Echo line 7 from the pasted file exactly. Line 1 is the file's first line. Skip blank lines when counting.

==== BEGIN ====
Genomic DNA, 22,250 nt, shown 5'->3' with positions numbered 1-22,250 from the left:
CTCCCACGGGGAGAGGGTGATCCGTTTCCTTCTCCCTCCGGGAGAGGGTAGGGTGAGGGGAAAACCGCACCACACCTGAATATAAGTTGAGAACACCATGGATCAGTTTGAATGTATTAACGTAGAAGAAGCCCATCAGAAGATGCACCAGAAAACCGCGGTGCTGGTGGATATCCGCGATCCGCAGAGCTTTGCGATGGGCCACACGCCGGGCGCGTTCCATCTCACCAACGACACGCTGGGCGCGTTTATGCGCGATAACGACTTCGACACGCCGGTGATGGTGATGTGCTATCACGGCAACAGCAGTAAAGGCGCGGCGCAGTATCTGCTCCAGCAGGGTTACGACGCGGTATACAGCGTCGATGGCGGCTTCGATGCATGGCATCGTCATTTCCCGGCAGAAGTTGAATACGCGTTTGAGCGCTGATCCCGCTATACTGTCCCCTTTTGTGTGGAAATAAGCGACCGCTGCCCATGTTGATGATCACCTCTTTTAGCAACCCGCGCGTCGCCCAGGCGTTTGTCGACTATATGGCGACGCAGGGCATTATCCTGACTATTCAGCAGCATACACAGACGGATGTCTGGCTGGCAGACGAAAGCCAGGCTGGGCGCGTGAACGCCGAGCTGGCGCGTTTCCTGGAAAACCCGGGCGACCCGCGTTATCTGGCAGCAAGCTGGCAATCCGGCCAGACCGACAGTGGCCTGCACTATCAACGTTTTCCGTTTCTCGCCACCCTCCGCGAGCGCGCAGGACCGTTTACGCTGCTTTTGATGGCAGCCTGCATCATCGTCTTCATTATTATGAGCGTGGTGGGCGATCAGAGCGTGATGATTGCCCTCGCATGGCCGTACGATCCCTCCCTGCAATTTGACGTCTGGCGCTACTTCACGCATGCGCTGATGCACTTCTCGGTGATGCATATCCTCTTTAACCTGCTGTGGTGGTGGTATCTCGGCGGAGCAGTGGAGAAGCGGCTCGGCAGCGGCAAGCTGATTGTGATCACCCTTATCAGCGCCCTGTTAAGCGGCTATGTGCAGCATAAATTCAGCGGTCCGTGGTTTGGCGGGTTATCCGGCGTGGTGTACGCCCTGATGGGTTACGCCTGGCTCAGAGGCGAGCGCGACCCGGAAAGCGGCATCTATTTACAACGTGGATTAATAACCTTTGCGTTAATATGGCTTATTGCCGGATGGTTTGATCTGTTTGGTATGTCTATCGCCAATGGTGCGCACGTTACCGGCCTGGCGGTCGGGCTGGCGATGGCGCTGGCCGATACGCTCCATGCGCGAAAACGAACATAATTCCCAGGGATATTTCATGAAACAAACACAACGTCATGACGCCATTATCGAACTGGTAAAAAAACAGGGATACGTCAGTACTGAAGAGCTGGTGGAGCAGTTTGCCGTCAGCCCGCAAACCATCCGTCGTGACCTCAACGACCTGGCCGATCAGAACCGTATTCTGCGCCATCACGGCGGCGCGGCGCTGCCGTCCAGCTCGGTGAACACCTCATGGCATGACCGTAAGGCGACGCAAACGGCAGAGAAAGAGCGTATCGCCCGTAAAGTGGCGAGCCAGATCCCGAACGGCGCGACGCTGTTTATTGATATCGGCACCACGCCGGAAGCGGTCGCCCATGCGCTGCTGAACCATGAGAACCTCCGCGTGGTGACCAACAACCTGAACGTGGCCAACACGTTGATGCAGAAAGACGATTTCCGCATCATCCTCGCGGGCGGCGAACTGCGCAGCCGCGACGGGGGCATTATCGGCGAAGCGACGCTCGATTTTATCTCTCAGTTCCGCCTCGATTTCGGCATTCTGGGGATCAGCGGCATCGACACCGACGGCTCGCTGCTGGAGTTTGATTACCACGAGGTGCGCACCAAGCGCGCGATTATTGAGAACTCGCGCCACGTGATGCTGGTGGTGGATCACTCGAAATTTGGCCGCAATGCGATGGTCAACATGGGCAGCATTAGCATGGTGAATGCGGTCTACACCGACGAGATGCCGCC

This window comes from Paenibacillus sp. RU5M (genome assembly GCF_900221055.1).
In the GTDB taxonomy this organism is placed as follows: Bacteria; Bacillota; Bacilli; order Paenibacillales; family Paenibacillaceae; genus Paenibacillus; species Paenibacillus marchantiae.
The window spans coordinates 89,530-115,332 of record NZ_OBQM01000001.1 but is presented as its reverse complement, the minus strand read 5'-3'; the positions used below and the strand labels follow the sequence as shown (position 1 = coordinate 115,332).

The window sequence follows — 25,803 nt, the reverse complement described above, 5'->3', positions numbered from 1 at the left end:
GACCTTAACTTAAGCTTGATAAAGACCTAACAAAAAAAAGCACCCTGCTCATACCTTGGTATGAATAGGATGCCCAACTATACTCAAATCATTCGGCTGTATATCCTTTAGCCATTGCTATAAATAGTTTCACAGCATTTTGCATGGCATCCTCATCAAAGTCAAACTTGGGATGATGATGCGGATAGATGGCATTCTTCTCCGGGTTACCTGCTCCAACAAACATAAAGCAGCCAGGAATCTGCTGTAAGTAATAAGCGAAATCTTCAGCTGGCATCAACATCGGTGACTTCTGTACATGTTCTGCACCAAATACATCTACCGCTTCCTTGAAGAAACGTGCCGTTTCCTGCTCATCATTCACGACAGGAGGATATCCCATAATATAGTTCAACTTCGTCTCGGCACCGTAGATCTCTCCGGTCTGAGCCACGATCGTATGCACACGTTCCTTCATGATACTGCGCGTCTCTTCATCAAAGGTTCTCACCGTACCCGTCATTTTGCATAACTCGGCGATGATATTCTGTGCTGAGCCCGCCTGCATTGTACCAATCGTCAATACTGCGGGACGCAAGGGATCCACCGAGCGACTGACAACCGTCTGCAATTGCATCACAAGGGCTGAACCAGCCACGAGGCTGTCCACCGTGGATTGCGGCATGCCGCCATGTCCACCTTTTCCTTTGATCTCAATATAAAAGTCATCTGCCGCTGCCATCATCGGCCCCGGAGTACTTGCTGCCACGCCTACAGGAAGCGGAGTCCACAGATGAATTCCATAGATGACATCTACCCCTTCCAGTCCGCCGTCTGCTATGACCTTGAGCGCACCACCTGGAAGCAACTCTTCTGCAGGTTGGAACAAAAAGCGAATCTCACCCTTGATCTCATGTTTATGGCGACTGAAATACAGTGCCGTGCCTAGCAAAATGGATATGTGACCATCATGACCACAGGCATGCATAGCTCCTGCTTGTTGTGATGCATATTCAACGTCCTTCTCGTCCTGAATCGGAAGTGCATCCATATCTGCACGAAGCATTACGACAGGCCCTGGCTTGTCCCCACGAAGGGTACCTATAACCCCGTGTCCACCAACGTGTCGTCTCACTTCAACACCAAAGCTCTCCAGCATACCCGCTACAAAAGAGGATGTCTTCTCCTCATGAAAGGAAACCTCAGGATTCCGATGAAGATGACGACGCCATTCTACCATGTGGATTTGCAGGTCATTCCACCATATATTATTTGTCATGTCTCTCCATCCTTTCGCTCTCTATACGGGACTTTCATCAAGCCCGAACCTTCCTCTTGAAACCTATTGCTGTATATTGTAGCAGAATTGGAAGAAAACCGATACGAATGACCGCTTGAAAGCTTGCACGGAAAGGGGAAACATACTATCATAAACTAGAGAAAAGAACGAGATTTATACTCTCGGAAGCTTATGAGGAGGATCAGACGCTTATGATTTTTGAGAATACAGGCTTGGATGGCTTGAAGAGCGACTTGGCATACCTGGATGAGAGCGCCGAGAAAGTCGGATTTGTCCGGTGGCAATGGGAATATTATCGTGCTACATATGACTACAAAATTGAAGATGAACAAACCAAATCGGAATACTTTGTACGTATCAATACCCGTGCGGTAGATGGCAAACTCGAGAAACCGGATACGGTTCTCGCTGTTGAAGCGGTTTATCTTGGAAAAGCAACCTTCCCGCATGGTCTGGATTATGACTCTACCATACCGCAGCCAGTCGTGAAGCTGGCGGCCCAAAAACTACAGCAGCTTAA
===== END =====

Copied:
GACCTTAACTTAAGCTTGATAAAGACCTAACAAAAAAAAGCACCCTGCTCATACCTTGGTATGAATAGGATGCCCAACTATACTCAAATCATTCGGCTGTATATCCTTTAGCCATTGCTATAAATAGTTTCACAGCATTTTGCATGGCATCCTCATCAAAGTCAAACTTGGGATGATGATGCGGATAGATGGCATTCTTCTCCGGGTTACCTGCTCCAACAAACATAAAGCAGCCAGGAATCTGCTGTAAGTAATAAGCGAAATCTTCAGCTGGCATCAACATCGGTGACTTCTGTACATGTTCTGCACCAAATACATCTACCGCTTCCTTGAAGAAACGTGCCGTTTCCTGCTCATCATTCACGACAGGAGGATATCCCATAATATAGTTCAACTTCGTCTCGGCACCGTAGATCTCTCCGGTCTGAGCCACGATCGTATGCACACGTTCCTTCATGATACTGCGCGTCTCTTCATCAAAGGTTCTCACCGTACCCGTCATTTTGCATAACTCGGCGATGATATTCTGTGCTGAGCCCGCCTGCATTGTACCAATCGTCAATACTGCGGGACGCAAGGGATCCACCGAGCGACTGACAACCGTCTGCAATTGCATCACAAGGGCTGAACCAGCCACGAGGCTGTCCACCGTGGATTGCGGCATGCCGCCATGTCCACCTTTTCCTTTGATCTCAATATAAAAGTCATCTGCCGCTGCCATCATCGGCCCCGGAGTACTTGCTGCCACGCCTACAGGAAGCGGAGTCCACAGATGAATTCCATAGATGACATCTACCCCTTCCAGTCCGCCGTCTGCTATGACCTTGAGCGCACCACCTGGAAGCAACTCTTCTGCAGGTTGGAACAAAAAGCGAATCTCACCCTTGATCTCATGTTTATGGCGACTGAAATACAGTGCCGTGCCTAGCAAAATGGATATGTGACCATCATGACCACAGGCATGCATAGCTCCTGCTTGTTGTGATGCATATTCAACGTCCTTCTCGTCCTGAATCGGAAGTGCATCCATATCTGCACGAAGCATTACGACAGGCCCTGGCTTGTCCCCACGAAGGGTACCTATAACCCCGTGTCCACCAACGTGTCGTCTCACTTCAACACCAAAGCTCTCCAGCATACCCGCTACAAAAGAGGATGTCTTCTCCTCATGAAAGGAAACCTCAGGATTCCGATGAAGATGACGACGCCATTCTACCATGTGGATTTGCAGGTCATTCCACCATATATTATTTGTCATGTCTCTCCATCCTTTCGCTCTCTATACGGGACTTTCATCAAGCCCGAACCTTCCTCTTGAAACCTATTGCTGTATATTGTAGCAGAATTGGAAGAAAACCGATACGAATGACCGCTTGAAAGCTTGCACGGAAAGGGGAAACATACTATCATAAACTAGAGAAAAGAACGAGATTTATACTCTCGGAAGCTTATGAGGAGGATCAGACGCTTATGATTTTTGAGAATACAGGCTTGGATGGCTTGAAGAGCGACTTGGCATACCTGGATGAGAGCGCCGAGAAAGTCGGATTTGTCCGGTGGCAATGGGAATATTATCGTGCTACATATGACTACAAAATTGAAGATGAACAAACCAAATCGGAATACTTTGTACGTATCAATACCCGTGCGGTAGATGGCAAACTCGAGAAACCGGATACGGTTCTCGCTGTTGAAGCGGTTTATCTTGGAAAAGCAACCTTCCCGCATGGTCTGGATTATGACTCTACCATACCGCAGCCAGTCGTGAAGCTGGCGGCCCAAAAACTACAGCAGCTTAA